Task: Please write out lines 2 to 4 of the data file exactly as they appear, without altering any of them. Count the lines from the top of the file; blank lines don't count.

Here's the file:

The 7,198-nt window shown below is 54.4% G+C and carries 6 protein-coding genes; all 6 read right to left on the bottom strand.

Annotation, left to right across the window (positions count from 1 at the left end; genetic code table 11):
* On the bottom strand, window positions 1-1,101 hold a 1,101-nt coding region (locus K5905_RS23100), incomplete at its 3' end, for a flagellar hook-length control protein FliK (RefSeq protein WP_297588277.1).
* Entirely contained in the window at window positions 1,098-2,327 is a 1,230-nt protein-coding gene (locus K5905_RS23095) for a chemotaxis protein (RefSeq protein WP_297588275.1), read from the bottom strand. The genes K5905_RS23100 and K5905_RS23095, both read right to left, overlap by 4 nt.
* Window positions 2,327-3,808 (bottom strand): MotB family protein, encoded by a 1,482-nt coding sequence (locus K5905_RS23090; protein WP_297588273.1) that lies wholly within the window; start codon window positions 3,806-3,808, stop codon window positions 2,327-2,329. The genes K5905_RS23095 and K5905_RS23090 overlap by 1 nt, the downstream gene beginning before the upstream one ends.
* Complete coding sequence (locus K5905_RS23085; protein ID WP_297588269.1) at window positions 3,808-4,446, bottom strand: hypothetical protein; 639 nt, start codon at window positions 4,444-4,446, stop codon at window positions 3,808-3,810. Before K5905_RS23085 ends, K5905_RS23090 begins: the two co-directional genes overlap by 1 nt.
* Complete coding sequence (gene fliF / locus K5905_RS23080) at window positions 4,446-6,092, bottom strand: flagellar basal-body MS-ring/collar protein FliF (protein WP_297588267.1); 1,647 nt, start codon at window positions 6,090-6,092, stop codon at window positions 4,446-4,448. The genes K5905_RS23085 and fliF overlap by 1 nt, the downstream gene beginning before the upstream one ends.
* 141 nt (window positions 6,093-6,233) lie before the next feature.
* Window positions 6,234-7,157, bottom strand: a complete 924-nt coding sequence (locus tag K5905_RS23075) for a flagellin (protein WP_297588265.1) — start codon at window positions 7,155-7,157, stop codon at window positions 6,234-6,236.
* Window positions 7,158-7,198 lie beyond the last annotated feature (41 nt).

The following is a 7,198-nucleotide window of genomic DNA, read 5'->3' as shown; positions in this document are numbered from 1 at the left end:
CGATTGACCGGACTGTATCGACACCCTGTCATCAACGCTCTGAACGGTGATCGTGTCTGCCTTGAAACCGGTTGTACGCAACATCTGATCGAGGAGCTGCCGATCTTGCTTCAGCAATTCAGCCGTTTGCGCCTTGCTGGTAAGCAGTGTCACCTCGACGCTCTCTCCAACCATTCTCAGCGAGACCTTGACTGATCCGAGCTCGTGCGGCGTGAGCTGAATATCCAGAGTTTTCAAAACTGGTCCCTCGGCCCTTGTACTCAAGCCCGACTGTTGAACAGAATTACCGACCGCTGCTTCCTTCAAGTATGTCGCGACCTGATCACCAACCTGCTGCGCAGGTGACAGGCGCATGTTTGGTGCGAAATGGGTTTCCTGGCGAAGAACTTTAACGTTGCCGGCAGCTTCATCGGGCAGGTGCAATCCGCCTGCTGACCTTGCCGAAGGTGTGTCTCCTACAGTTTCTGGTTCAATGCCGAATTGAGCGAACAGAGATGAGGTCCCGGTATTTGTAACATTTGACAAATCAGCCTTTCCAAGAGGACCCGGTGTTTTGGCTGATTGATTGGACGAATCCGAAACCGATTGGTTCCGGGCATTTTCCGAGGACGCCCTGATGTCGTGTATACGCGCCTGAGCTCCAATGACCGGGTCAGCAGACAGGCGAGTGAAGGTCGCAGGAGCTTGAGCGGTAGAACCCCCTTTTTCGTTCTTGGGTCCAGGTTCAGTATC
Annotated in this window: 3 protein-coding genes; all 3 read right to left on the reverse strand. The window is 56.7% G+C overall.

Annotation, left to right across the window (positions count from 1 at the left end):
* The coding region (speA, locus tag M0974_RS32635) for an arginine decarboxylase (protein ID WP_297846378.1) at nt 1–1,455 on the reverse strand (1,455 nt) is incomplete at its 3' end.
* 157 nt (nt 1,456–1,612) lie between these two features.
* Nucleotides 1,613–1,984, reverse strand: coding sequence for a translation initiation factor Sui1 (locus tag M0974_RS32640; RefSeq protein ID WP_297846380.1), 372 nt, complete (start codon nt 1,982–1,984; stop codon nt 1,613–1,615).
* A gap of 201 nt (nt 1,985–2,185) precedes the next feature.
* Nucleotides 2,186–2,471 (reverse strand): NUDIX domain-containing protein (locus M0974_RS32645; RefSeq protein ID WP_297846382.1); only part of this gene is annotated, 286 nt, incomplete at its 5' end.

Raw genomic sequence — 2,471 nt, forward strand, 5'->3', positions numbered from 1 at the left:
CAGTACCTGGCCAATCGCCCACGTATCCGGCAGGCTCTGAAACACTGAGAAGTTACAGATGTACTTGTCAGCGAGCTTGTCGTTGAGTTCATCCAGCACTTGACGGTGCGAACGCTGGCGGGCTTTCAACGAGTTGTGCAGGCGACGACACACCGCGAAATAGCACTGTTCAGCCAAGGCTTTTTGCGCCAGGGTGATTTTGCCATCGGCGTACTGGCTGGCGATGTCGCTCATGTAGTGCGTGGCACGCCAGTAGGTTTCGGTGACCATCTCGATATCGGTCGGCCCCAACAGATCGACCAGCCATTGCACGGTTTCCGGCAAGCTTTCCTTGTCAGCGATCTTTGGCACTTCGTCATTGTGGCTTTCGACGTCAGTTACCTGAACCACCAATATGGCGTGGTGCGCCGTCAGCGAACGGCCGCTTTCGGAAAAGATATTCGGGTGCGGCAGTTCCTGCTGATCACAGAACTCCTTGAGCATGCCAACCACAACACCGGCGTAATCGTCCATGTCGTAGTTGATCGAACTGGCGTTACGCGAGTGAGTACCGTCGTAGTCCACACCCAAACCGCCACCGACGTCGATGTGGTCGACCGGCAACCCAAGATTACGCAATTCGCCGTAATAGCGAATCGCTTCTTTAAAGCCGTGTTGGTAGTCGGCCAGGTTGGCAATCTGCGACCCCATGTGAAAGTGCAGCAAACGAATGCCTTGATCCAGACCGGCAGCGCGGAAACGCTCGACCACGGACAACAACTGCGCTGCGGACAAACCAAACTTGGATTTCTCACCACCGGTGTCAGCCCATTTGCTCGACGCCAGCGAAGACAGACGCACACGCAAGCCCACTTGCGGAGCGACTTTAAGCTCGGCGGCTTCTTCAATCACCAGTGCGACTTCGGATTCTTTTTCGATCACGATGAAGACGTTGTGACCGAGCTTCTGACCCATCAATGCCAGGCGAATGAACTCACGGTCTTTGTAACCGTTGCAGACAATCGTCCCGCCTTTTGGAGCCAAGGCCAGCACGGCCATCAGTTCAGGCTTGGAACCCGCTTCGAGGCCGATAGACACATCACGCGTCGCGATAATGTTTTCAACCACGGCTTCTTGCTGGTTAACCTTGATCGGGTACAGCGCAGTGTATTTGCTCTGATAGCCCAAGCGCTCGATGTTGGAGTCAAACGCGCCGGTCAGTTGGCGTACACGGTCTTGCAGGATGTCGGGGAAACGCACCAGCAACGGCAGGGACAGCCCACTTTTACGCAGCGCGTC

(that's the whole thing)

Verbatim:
Annotation, left to right across the window (positions count from 1 at the left end; genetic code table 11):
* On the bottom strand, window positions 1-1,101 hold a 1,101-nt coding region (locus K5905_RS23100), incomplete at its 3' end, for a flagellar hook-length control protein FliK (RefSeq protein WP_297588277.1).
* Entirely contained in the window at window positions 1,098-2,327 is a 1,230-nt protein-coding gene (locus K5905_RS23095) for a chemotaxis protein (RefSeq protein WP_297588275.1), read from the bottom strand. The genes K5905_RS23100 and K5905_RS23095, both read right to left, overlap by 4 nt.